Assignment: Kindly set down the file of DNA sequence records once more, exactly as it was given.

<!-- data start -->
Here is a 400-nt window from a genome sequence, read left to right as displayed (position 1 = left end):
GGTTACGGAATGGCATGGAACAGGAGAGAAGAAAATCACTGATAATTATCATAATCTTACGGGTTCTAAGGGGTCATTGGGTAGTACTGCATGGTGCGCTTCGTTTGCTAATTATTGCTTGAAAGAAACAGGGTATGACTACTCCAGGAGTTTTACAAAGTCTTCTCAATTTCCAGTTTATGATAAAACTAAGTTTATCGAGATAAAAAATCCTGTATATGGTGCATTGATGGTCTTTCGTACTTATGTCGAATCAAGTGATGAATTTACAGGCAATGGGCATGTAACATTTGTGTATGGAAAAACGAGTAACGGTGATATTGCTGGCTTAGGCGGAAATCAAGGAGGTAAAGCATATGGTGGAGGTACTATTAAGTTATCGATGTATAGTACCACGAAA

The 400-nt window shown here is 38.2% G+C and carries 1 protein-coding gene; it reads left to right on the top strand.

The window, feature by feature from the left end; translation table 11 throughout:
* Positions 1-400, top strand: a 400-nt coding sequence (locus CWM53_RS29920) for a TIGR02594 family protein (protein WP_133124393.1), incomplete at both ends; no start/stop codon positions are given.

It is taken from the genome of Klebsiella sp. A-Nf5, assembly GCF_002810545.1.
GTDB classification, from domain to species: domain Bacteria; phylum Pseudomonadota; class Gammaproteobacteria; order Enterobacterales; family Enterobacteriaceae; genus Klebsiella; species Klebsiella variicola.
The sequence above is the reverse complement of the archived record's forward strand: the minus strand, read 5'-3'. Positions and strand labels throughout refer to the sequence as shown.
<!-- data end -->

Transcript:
Here is a 400-nt window from a genome sequence, read left to right as displayed (position 1 = left end):
GGTTACGGAATGGCATGGAACAGGAGAGAAGAAAATCACTGATAATTATCATAATCTTACGGGTTCTAAGGGGTCATTGGGTAGTACTGCATGGTGCGCTTCGTTTGCTAATTATTGCTTGAAAGAAACAGGGTATGACTACTCCAGGAGTTTTACAAAGTCTTCTCAATTTCCAGTTTATGATAAAACTAAGTTTATCGAGATAAAAAATCCTGTATATGGTGCATTGATGGTCTTTCGTACTTATGTCGAATCAAGTGATGAATTTACAGGCAATGGGCATGTAACATTTGTGTATGGAAAAACGAGTAACGGTGATATTGCTGGCTTAGGCGGAAATCAAGGAGGTAAAGCATATGGTGGAGGTACTATTAAGTTATCGATGTATAGTACCACGAAA

The 400-nt window shown here is 38.2% G+C and carries 1 protein-coding gene; it reads left to right on the top strand.

The window, feature by feature from the left end; translation table 11 throughout:
* Positions 1-400, top strand: a 400-nt coding sequence (locus CWM53_RS29920) for a TIGR02594 family protein (protein WP_133124393.1), incomplete at both ends; no start/stop codon positions are given.

It is taken from the genome of Klebsiella sp. A-Nf5, assembly GCF_002810545.1.
GTDB classification, from domain to species: domain Bacteria; phylum Pseudomonadota; class Gammaproteobacteria; order Enterobacterales; family Enterobacteriaceae; genus Klebsiella; species Klebsiella variicola.
The sequence above is the reverse complement of the archived record's forward strand: the minus strand, read 5'-3'. Positions and strand labels throughout refer to the sequence as shown.